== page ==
Marketing exists before and after all the other things

Another important way to decide the difference between marketing and selling is to identify the origin of the two. While marketing is linked to needs, selling is linked to the product. Need comes before the product. So, marketing begins much before selling does. Marketers do not create needs but identify them. There is lots of research involved and then comes product development. After that only selling begins. The process of marketing has begun much earlier than selling did. Marketing in this regard can also be understood as the homework done before a new product is brought to the market.  Marketing determines and influences several things. True marketers try to remain clear and precise about all the things they do. Whether it is product launch, its pricing, distribution, and many more things, all are influenced by the marketer. However, even important to know is that the role of marketing is never over. It starts with a need and continues with the market. It’s a long story. Selling starts at a point and gets over at the other. Marketing does not. Even after the product is released, marketing monitors results to adjust the product offering accordingly by making improvements. Even if at a point there is a need to end the offering, marketing decides it. So, most people who confuse selling for marketing believe that the task of marketing gets over once the product has started selling. Selling is a short-term effort and marketing is a long term investment. To make the point clear, even after the product is sold, customer service and user satisfaction remain. So, marketing continues and it involves nearly everything. To estimate its importance is not easy and that’s why the confusion. Now, once the confusion is over, people should understand that marketing starts long before everything else and continues thereafter. Just like a happy marriage; Selling is just the point at which the bonding occurs. Seeds of the relationship were sowed much earlier when the need for this relationship was identified.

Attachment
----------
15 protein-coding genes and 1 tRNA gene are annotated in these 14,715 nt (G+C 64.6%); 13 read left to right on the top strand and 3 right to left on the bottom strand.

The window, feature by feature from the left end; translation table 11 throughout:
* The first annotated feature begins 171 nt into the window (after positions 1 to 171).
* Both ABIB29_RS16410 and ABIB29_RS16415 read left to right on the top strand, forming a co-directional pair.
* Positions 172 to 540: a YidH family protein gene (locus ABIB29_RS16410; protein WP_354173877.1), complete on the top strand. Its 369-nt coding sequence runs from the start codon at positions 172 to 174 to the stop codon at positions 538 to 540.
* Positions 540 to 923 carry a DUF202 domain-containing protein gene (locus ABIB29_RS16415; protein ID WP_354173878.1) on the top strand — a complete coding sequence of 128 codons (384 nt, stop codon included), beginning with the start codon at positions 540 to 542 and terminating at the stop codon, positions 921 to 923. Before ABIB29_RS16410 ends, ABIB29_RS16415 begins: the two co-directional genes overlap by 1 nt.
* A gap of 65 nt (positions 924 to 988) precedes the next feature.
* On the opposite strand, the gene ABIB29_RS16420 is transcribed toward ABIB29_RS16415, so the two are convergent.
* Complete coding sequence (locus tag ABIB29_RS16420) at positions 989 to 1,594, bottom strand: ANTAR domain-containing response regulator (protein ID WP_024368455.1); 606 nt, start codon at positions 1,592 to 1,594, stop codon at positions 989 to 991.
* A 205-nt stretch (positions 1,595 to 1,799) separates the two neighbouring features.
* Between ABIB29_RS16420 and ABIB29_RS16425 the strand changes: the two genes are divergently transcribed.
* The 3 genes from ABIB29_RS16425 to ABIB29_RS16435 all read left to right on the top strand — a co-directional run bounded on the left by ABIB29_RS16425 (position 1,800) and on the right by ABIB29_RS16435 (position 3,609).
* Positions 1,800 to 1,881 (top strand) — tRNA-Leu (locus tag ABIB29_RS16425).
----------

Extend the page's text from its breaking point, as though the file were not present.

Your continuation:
Written by Abhijeet Pratap

Abhijeet has been blogging on educational topics and business research since 2016. He graduated with a Hons. in English literature from BRABU and an MBA from the Asia-Pacific Institute of Management, New Delhi. He likes to blog and share his knowledge and research in business management, marketing, literature and other areas with his readers.